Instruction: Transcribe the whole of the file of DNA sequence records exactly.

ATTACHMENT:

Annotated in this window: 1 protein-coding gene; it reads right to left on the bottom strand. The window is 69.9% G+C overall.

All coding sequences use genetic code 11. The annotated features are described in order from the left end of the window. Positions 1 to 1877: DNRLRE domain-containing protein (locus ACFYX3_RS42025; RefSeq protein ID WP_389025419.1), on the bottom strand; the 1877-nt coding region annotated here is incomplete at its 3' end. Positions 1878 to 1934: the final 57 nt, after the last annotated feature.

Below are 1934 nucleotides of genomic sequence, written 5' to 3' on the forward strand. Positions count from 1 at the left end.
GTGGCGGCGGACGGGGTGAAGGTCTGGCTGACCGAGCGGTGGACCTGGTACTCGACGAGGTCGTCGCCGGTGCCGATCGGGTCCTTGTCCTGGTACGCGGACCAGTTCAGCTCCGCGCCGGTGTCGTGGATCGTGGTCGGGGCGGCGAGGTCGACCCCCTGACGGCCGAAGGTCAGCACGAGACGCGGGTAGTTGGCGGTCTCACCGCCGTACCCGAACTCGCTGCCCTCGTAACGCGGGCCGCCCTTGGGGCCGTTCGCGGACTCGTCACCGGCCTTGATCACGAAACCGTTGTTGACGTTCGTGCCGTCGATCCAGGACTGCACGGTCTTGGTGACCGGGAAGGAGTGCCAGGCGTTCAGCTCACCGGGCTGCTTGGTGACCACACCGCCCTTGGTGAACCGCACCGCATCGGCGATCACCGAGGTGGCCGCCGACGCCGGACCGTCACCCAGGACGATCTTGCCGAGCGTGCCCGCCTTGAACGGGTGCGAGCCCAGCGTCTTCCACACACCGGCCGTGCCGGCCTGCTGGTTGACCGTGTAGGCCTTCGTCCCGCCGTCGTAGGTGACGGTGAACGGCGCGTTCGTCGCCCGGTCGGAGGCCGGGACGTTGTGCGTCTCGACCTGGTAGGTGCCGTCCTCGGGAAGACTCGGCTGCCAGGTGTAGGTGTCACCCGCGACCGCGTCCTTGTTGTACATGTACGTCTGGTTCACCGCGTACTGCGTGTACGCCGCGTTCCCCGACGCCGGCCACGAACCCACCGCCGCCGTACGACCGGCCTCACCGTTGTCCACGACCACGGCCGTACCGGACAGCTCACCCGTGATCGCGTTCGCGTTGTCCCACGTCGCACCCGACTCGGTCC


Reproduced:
Annotated in this window: 1 protein-coding gene; it reads right to left on the bottom strand. The window is 69.9% G+C overall.

All coding sequences use genetic code 11. The annotated features are described in order from the left end of the window. Positions 1 to 1877: DNRLRE domain-containing protein (locus ACFYX3_RS42025; RefSeq protein ID WP_389025419.1), on the bottom strand; the 1877-nt coding region annotated here is incomplete at its 3' end. Positions 1878 to 1934: the final 57 nt, after the last annotated feature.

Below are 1934 nucleotides of genomic sequence, written 5' to 3' on the forward strand. Positions count from 1 at the left end.
GTGGCGGCGGACGGGGTGAAGGTCTGGCTGACCGAGCGGTGGACCTGGTACTCGACGAGGTCGTCGCCGGTGCCGATCGGGTCCTTGTCCTGGTACGCGGACCAGTTCAGCTCCGCGCCGGTGTCGTGGATCGTGGTCGGGGCGGCGAGGTCGACCCCCTGACGGCCGAAGGTCAGCACGAGACGCGGGTAGTTGGCGGTCTCACCGCCGTACCCGAACTCGCTGCCCTCGTAACGCGGGCCGCCCTTGGGGCCGTTCGCGGACTCGTCACCGGCCTTGATCACGAAACCGTTGTTGACGTTCGTGCCGTCGATCCAGGACTGCACGGTCTTGGTGACCGGGAAGGAGTGCCAGGCGTTCAGCTCACCGGGCTGCTTGGTGACCACACCGCCCTTGGTGAACCGCACCGCATCGGCGATCACCGAGGTGGCCGCCGACGCCGGACCGTCACCCAGGACGATCTTGCCGAGCGTGCCCGCCTTGAACGGGTGCGAGCCCAGCGTCTTCCACACACCGGCCGTGCCGGCCTGCTGGTTGACCGTGTAGGCCTTCGTCCCGCCGTCGTAGGTGACGGTGAACGGCGCGTTCGTCGCCCGGTCGGAGGCCGGGACGTTGTGCGTCTCGACCTGGTAGGTGCCGTCCTCGGGAAGACTCGGCTGCCAGGTGTAGGTGTCACCCGCGACCGCGTCCTTGTTGTACATGTACGTCTGGTTCACCGCGTACTGCGTGTACGCCGCGTTCCCCGACGCCGGCCACGAACCCACCGCCGCCGTACGACCGGCCTCACCGTTGTCCACGACCACGGCCGTACCGGACAGCTCACCCGTGATCGCGTTCGCGTTGTCCCACGTCGCACCCGACTCGGTCC